Banks returned to Opelousas on May 01 and three days later moved the army into action again with Brigadier General William Dwight, Jr., USA, leading the way from Washington toward Alexandria and Weitzel close behind as he departed Opelousas. Emory was soon to follow on May 05. Word of the Union movements soon reached General Taylor in Alexandria who departed with his forces up the Red River toward Natchitoches on May 06.
As Banks moved northward along the Teche in his efforts to bypass Port Hudson, so too was Major General Ulysses S. Grant, USA, attempting to confound the Confederate stronghold of Vicksburg. Having made several diversions to keep the Confederates occupied, Grant moved from his position in northeast Louisiana across the Mississippi River to the eastern shore. With that crossing successfully completed, Admiral David D. Porter, USN, moved downriver on May 03 to confer with Admiral David G. Farragut who was still blockading the Red River after the INDIANOLA fiasco. Following this conference, Farragut departed down the newly opened Atchafalaya River to Brashear City aboard the SACHEM. He then traveled by rail to New Orleans to attend to business with regard to the naval blockade. Porter was left to blockade the Red River.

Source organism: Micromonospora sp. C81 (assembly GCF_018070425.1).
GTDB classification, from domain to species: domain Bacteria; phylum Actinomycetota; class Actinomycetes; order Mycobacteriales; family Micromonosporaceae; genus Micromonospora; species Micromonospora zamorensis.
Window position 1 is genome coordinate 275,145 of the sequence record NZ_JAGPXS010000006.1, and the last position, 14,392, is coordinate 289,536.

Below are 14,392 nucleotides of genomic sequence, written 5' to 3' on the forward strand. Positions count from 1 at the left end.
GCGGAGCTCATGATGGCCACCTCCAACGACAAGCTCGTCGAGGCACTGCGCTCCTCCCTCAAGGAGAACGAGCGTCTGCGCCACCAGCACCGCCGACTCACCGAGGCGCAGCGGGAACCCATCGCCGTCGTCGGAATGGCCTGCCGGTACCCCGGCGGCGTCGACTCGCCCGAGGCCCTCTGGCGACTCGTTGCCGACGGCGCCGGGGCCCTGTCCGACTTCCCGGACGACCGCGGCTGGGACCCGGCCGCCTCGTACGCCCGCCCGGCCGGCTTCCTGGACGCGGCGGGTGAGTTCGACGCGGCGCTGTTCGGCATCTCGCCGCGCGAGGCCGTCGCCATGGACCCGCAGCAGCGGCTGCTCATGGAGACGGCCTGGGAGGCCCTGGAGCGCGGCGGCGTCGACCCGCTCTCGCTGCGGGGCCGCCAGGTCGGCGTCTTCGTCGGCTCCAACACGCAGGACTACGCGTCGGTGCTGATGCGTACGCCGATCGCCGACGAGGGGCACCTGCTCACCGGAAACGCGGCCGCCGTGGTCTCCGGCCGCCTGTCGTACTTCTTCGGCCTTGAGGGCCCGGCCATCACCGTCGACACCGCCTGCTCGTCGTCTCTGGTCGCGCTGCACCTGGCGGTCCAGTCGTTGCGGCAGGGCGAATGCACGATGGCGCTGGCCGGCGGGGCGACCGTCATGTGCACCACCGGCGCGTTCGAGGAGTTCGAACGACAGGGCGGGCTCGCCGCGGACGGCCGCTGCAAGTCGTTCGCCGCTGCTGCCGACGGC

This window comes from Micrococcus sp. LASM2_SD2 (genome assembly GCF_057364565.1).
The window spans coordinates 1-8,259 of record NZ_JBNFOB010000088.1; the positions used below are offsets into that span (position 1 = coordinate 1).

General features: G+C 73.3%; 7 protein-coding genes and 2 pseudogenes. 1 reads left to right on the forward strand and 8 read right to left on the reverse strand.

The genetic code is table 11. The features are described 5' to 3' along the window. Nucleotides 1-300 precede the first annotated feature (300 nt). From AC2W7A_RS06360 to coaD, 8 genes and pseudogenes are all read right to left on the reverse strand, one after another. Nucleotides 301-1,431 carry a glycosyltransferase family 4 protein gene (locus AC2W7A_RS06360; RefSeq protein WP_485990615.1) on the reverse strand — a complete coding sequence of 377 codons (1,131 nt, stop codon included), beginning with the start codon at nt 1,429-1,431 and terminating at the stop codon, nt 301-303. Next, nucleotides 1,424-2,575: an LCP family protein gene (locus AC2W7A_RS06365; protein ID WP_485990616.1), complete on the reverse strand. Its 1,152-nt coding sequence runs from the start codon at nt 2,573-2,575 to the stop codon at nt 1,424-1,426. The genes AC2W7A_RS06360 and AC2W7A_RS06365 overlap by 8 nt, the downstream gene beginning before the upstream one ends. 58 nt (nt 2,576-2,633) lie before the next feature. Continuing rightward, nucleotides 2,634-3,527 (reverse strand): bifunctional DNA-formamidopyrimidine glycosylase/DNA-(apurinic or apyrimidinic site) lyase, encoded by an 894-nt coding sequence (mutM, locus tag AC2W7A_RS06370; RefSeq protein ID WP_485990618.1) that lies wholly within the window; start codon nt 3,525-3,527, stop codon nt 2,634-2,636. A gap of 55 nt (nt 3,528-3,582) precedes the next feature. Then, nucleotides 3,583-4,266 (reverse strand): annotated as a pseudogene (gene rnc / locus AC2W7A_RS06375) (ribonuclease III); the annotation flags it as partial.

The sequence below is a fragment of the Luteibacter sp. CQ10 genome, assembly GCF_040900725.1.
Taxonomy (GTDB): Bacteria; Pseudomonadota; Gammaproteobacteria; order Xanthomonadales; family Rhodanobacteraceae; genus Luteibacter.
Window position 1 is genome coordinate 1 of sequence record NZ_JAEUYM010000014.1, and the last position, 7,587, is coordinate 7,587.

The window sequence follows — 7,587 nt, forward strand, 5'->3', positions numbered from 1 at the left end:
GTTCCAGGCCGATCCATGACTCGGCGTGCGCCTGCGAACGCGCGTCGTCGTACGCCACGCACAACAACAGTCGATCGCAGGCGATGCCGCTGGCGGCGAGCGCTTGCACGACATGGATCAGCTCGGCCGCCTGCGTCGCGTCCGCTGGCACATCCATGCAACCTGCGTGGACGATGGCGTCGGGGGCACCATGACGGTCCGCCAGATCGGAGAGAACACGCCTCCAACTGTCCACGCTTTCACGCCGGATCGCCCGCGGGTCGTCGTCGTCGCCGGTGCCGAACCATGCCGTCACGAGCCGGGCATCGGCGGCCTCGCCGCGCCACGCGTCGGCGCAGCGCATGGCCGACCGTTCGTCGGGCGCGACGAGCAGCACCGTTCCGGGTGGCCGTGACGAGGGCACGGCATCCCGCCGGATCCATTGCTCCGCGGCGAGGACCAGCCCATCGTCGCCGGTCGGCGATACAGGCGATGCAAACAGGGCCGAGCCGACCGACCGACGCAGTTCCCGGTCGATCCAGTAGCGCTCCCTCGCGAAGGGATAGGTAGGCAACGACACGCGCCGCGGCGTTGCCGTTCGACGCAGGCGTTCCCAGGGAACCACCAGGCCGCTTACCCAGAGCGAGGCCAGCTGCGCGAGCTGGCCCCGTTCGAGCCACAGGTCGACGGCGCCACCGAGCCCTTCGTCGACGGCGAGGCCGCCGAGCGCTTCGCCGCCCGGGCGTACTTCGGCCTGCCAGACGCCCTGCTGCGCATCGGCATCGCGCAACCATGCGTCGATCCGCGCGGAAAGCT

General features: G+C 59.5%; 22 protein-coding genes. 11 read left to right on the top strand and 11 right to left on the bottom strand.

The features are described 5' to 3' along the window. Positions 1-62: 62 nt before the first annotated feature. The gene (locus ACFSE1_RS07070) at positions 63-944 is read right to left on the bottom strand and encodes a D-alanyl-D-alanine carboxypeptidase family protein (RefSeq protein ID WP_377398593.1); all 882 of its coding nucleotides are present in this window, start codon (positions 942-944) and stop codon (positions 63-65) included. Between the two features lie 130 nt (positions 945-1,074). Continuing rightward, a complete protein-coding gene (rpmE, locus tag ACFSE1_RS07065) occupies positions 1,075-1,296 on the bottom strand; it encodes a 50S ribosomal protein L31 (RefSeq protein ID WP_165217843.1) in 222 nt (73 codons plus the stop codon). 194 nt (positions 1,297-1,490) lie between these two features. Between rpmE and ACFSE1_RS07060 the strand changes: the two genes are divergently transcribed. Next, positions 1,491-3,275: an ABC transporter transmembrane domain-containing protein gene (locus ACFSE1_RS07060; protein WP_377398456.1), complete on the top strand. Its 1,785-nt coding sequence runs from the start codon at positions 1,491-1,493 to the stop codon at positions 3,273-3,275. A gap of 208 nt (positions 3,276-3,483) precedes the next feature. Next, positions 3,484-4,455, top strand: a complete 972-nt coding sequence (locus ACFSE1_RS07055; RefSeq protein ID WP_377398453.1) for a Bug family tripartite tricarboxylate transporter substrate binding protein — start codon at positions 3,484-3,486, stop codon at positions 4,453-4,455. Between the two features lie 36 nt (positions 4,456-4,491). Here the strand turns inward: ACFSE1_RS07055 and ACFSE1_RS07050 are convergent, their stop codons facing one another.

Porter's gunboats arrived in Alexandria on May 07 just as the Confederate vessels disappeared upriver above the rapids. That evening, Banks' cavalry arrived in town at 6:00 p.m. followed by Weitzel's command two hours later. Emory arrived the following afternoon. Porter disliked Banks and turned over the occupation to him as soon as he arrived in town. Leaving the gunboat LAFAYETTE at Alexandria, he posted the PITTSBURG at the mouth of the Black River where it emptied into the Red River and returned to Vicksburg.